ON PAPER, Poland has both a president and a prime minister. In practice, there is a third source of authority: Jaroslaw Kaczynski, the chairman of the ruling Law and Justice Party (PiS), who is widely seen as the country’s real leader. Since coming to power in 2015, PiS has tried to assert greater control over the country’s courts, its public broadcasters and its state-run enterprises. The European Commission accuses it of undermining the rule of law and has threatened it with the suspension of its voting rights. Yet PiS’s most recent problem with its court “reforms” comes not from EU officials or the opposition but from the president, Andrzej Duda.
In July, following widespread protests, Mr Duda unexpectedly used his power of veto on two controversial laws concerning the judiciary. Last month, he submitted alternative versions for parliament to consider. His draft laws, presented last month, tone down some of PiS’s most troublesome proposals. Rather than giving the government power to remove any judge from the supreme court, the new law sets a retirement age of 65 for them. This does mean that about 40% of the current bench, over 80-strong, would have to stand down by the end of the year. (The government, with some justification, says the judiciary is stuffed with communist-era holdovers, and is bloated and inefficient.)
Members of the National Judiciary Council, which nominates all judges, would themselves have to be approved by a three-fifths majority in parliament, rather than by a straight vote as originally proposed. That would make it hard for PiS, which holds only a bare majority of the Sejm (the lower house), to pack it with loyalists. Mr Kaczynski is trying to force Mr Duda to back down, and has put off voting on any of the drafts.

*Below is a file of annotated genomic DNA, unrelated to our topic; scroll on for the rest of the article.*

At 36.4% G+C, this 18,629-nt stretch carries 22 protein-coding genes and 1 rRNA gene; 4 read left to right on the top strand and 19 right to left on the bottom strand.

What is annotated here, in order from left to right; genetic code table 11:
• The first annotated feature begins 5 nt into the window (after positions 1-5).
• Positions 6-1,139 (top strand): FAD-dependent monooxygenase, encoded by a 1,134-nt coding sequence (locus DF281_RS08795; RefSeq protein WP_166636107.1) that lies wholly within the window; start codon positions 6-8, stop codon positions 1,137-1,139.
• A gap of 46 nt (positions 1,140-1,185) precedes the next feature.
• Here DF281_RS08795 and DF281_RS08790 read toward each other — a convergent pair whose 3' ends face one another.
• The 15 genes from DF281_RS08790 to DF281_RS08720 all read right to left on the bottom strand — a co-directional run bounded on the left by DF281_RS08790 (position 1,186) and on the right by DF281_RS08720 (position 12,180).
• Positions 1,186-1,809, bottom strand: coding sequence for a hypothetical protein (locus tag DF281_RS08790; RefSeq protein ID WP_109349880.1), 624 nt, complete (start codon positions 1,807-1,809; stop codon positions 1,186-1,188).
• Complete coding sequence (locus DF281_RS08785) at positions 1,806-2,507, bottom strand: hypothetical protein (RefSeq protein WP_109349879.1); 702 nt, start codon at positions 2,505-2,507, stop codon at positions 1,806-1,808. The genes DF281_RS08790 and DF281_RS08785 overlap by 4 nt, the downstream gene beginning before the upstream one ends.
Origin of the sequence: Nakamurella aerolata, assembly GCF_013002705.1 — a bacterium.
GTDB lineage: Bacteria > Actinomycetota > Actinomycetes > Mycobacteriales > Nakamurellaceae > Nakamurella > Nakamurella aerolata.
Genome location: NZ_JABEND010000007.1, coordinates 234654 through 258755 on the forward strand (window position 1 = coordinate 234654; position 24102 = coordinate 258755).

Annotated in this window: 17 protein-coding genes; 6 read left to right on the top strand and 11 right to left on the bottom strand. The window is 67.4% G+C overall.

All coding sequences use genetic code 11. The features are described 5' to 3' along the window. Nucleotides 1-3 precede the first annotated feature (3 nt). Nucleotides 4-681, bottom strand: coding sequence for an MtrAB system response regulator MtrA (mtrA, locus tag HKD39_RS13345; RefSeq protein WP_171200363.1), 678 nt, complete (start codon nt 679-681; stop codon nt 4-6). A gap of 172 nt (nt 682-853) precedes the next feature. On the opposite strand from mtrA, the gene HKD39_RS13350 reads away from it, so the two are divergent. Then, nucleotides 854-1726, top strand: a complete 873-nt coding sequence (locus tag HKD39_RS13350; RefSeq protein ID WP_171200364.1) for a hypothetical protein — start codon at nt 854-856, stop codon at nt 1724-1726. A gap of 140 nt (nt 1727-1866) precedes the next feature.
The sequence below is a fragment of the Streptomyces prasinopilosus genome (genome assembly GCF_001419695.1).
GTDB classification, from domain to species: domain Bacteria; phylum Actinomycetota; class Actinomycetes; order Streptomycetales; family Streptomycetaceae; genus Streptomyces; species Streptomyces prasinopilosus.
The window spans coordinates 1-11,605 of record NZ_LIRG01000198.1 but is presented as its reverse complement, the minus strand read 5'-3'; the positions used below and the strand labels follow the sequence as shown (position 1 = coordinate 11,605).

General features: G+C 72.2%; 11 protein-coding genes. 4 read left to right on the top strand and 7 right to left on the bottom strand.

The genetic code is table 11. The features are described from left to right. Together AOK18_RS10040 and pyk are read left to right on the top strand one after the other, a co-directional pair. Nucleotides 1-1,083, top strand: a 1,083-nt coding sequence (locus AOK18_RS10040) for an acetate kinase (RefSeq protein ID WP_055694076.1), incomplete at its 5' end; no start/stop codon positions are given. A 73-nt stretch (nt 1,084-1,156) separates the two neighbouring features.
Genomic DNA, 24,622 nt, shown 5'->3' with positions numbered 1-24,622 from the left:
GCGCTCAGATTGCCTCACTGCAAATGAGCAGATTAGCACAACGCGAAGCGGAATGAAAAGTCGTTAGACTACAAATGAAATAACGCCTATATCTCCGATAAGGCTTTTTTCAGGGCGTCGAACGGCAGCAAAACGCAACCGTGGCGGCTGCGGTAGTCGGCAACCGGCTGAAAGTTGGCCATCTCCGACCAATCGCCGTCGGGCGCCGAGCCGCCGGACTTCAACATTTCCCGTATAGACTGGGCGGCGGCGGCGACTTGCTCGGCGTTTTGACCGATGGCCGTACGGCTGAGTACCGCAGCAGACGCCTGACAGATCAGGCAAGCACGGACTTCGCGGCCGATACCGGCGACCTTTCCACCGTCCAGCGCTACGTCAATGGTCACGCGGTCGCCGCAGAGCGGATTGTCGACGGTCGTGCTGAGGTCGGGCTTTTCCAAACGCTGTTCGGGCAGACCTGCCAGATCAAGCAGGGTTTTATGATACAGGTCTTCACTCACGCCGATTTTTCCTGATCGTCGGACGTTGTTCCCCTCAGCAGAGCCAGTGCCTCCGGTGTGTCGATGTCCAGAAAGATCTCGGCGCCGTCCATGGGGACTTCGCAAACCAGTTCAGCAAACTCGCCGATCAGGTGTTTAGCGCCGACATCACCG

The vetoes are part of Mr Duda’s tentative push for autonomy. A previously unknown 43-year-old member of the European Parliament at the time, he was elected president in 2015 as a moderate conservative. Despite formally leaving PiS, he has, at least until recently, remained loyal to the party. This summer, though, he blocked the appointment of several army generals, a snub to the defence minister, who is close to Mr Kaczynski. Since his vetoes, criticism of him has spiked, notably from the justice minister, who stands to lose from his changes. “Is the president with us?” wondered a recent cover of Sieci Prawdy, a pro-PiS weekly. In an interview in that issue, Mr Kaczynski spoke of “wide-reaching differences in opinion” with Mr Duda.
Halfway through its parliamentary term PiS still calls the shots, buoyed by its social policies, including a new subsidy for all children after the first-born, and its refusal to take in refugees from the Middle East as part of the EU’s relocation scheme. Support for PiS stands at 40%, compared with 21% for the centre-right Civic Platform and 9% for the liberal Nowoczesna. Yet Mr Duda is even more popular. After his vetoes his approval ratings jumped, to around two-thirds. The fallout over the judiciary is a “dispute for the future of the state”, Mr Duda told Do Rzeczy, a right-wing weekly. If he forces the hardliners to compromise, the impact will be felt far beyond Poland’s borders.
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